- The Washington Times - Monday, October 22, 2001

Three years ago I concluded a 16-year stint as a Business Week columnist with the observation: "As the growing emphasis on feelings crowds out reason, facts will play a smaller role in public discourse."

That was the safest prediction any economist ever made. Respect for facts has a tenuous hold on the allegiance of public policymakers, journalists, academics and many others with agendas unsupported by the facts.

Recently, a history professor wrote a book citing sources that don't exist. What was important to the professor was not truth, but making a case against gun ownership.

To further their agendas, other professors have fabricated life stories for themselves. A professor in Maryland passed himself off as a Vietnam veteran and told stories about events that never happened. Another at Columbia created a history of himself as a Palestinian refugee. One woman won a Nobel Prize in literature for a fabricated biography. Even some scientists have made up global warming scenarios in order to achieve their environmental objectives.

In a civilization in which so much depends on adherence to fact, it is a scary thing to experience fact playing second fiddle to emotions. If fact becomes dispensable, what becomes of law, crime and punishment, trials, contracts, insurance, finance, technology, science and identity?

Almost anywhere we look, we can find examples of propaganda crowding out truth. Consider the issue of domestic violence.

October is Domestic Violence Awareness month. The premise of domestic violence is that it is something men do to women. A current issue of National Review, for example, has a two-page ad sponsored by the tobacco company Philip Morris. One page has the face of an attractive young woman. The other page is text designed to arouse anger at men:

"He said he beat me because I deserved it. Now I know I deserve better." "'He tried to strangle me last night.' Melissa cried as she wrote these words, eight months pregnant and seeking an order of protection from her husband. Their high school romance had seemed like a fairy tale, but when the honeymoon ended the beatings began."

There are shelters for battered women, domestic violence coordinating councils, and magazine and newspaper articles and advertisements that encourage women to report their husbands to the police just as they would report any other criminal.

Seminars warn women that a raised male voice constitutes abuse and is a prelude to a beating.

Feminists believe the percentage of men who are abusers is far higher than arrest records indicate. From this belief, they conclude that hoards of abused women are suffering in silence.

How many times have you read: "In the United States a man beats a woman every 12 seconds"? Have you ever wondered where these statistics come from or how often women batter men?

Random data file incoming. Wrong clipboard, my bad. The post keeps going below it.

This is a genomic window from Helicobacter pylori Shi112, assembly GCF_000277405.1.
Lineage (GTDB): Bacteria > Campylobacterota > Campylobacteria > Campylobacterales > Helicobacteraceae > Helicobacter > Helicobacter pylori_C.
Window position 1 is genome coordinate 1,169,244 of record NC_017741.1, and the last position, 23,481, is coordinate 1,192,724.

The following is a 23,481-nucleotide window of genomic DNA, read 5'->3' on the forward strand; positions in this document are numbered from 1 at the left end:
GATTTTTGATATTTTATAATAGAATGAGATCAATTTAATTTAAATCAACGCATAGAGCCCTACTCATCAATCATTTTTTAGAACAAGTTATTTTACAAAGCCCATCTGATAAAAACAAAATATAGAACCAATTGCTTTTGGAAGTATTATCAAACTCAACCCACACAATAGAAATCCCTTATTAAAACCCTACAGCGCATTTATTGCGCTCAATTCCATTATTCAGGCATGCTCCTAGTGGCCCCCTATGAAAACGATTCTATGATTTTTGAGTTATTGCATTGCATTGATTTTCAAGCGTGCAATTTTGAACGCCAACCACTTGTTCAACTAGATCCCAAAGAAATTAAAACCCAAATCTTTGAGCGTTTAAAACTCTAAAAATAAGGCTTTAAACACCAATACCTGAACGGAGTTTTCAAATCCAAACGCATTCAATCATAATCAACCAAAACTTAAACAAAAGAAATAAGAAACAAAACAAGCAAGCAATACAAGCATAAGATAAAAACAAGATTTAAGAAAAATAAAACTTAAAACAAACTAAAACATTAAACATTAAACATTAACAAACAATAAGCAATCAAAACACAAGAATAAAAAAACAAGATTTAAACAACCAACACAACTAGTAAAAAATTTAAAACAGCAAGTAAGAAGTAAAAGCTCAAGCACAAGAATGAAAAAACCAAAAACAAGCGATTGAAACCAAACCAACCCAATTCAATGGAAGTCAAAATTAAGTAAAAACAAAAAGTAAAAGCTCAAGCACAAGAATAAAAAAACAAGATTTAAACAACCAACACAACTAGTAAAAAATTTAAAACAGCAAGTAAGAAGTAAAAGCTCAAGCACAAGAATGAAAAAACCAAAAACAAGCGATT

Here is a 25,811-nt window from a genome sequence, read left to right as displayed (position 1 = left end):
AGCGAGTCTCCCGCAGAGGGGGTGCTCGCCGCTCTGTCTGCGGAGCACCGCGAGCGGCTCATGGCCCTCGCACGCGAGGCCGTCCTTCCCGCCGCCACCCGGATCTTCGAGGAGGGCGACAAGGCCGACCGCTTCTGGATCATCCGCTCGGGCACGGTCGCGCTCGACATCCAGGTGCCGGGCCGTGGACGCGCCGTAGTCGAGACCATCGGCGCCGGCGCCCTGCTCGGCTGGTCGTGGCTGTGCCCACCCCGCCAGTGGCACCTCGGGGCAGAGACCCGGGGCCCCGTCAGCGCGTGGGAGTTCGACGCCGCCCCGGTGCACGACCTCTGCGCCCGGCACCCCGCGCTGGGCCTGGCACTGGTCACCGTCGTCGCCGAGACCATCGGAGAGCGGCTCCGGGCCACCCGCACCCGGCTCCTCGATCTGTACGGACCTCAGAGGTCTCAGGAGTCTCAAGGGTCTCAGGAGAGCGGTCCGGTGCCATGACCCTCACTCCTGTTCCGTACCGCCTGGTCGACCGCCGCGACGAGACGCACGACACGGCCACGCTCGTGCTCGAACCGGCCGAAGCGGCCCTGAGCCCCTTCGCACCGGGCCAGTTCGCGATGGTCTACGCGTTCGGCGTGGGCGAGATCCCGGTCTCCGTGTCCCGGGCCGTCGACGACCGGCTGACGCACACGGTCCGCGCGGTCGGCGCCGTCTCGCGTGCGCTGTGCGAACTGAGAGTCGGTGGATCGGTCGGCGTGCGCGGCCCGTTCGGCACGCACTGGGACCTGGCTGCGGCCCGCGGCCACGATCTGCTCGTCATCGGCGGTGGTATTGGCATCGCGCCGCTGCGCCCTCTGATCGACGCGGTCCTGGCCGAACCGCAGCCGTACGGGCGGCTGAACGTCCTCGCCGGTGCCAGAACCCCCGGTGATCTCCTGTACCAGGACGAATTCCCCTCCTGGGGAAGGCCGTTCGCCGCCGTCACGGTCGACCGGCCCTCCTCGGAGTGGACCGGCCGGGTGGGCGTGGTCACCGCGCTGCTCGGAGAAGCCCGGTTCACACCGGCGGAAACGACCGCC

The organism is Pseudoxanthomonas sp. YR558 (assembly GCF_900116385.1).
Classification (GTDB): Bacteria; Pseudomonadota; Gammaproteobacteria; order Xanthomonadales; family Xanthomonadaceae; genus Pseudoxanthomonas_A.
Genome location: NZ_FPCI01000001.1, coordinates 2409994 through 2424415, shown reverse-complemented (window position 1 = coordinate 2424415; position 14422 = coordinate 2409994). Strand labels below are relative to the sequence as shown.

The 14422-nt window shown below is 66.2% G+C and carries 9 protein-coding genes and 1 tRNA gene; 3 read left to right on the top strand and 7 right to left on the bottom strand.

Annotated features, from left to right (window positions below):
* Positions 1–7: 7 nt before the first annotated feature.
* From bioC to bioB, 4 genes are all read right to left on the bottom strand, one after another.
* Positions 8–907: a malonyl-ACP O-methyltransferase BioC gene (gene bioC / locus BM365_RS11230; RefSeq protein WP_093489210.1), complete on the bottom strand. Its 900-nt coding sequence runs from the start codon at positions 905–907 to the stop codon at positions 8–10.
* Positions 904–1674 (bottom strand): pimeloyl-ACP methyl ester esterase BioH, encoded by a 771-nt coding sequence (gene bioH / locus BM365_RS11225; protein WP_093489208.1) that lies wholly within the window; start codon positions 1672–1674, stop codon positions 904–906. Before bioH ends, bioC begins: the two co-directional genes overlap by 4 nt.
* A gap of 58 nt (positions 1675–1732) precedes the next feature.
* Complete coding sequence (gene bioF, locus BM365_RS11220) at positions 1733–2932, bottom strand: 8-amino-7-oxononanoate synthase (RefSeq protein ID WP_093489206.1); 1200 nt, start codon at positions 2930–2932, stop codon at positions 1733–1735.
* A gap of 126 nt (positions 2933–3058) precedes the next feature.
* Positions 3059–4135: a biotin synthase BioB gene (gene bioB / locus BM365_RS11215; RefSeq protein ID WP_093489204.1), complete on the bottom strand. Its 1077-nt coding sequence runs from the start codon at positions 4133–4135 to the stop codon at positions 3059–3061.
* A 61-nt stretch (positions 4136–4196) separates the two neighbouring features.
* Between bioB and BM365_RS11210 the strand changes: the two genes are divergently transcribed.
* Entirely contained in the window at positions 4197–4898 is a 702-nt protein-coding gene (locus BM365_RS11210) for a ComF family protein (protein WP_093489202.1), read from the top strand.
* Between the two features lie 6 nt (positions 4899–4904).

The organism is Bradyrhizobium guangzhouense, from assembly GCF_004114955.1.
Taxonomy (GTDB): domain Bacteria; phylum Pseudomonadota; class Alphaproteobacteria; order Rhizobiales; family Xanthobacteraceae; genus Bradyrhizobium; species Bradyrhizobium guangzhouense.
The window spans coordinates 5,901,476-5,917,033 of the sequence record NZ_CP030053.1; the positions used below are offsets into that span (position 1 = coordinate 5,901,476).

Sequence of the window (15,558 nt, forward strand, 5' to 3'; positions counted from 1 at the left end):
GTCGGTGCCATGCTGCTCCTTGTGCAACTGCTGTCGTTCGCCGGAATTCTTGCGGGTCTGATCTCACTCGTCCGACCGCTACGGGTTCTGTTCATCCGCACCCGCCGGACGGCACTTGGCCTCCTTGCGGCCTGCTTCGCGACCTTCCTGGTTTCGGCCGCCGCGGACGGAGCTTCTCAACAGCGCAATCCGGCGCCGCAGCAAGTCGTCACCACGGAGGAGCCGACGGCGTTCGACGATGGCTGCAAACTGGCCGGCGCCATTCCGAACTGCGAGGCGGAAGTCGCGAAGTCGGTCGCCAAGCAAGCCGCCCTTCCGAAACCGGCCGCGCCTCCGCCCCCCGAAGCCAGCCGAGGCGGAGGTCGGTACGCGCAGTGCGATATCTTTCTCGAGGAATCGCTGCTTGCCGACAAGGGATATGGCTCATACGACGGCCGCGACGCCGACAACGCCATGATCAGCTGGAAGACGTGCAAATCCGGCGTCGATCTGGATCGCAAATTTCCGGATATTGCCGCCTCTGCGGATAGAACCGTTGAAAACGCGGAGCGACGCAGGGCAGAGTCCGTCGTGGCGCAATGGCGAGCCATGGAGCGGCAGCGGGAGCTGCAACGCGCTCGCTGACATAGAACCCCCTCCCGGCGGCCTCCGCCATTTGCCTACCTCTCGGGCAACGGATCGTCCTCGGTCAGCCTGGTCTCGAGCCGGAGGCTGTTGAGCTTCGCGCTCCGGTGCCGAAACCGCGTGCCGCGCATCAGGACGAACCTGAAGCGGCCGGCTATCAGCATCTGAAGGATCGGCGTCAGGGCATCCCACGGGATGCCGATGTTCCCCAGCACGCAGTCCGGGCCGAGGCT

In his book, "The Revolt of the Primitive," Howard S. Schwartz shows that the one-sided portrait of men as abusers of women is constructed out of fabrications and selective reporting of real studies.

The most extensive data base on domestic violence is the National Family Violence Survey, funded by the National Institutes of Mental Health and supervised by Murray A. Straus and Richard J. Gelles. Their conclusion that women are as likely to be violent and to initiate violence as men is one of the best replicated findings in all of social science.

A 1999 Canadian study by Brad Evenson and Carol Milstone, reported in the National Post, found that "women are just as violent to their spouses as men, and women are almost 3 times more likely to initiate violence in a relationship." The National Post noted that the study "deals a blow to the image of the male as the traditional domestic aggressor."

Dishonest feminists created the image to fit their agenda by selectively reporting and emphasizing only instances of male violence. The feminist claim that 12 percent to 15 percent of men are abusers comes from a survey that reported that 10.8 percent of the men committed minor acts of violence and 2.5 percent committed more severe acts. The same survey found that 12.4 percent of women committed minor acts and 4.7 percent committed major acts of violence. Moreover, 67 percent of the women said they had initiated the violence. Only 26 percent of the women blamed the male.

Ironically, it is mainly uninformed males, such as Dan Rather and Philips Morris executives, who spread the feminist propaganda. When Dan Rather termed Super Bowl Sunday "a day of dread for American women," he was giving credibility to the feminist claim that wife beatings shot up 40 percent on the day of the big game. This feminist hoax was finally exposed by Ken Ringle in The Washington Post.

When confronted with their false reporting, feminists say that they trust their feelings about men more than "gender-biased statistics." Like others, they are not interested in information that gets in the way of an agenda.

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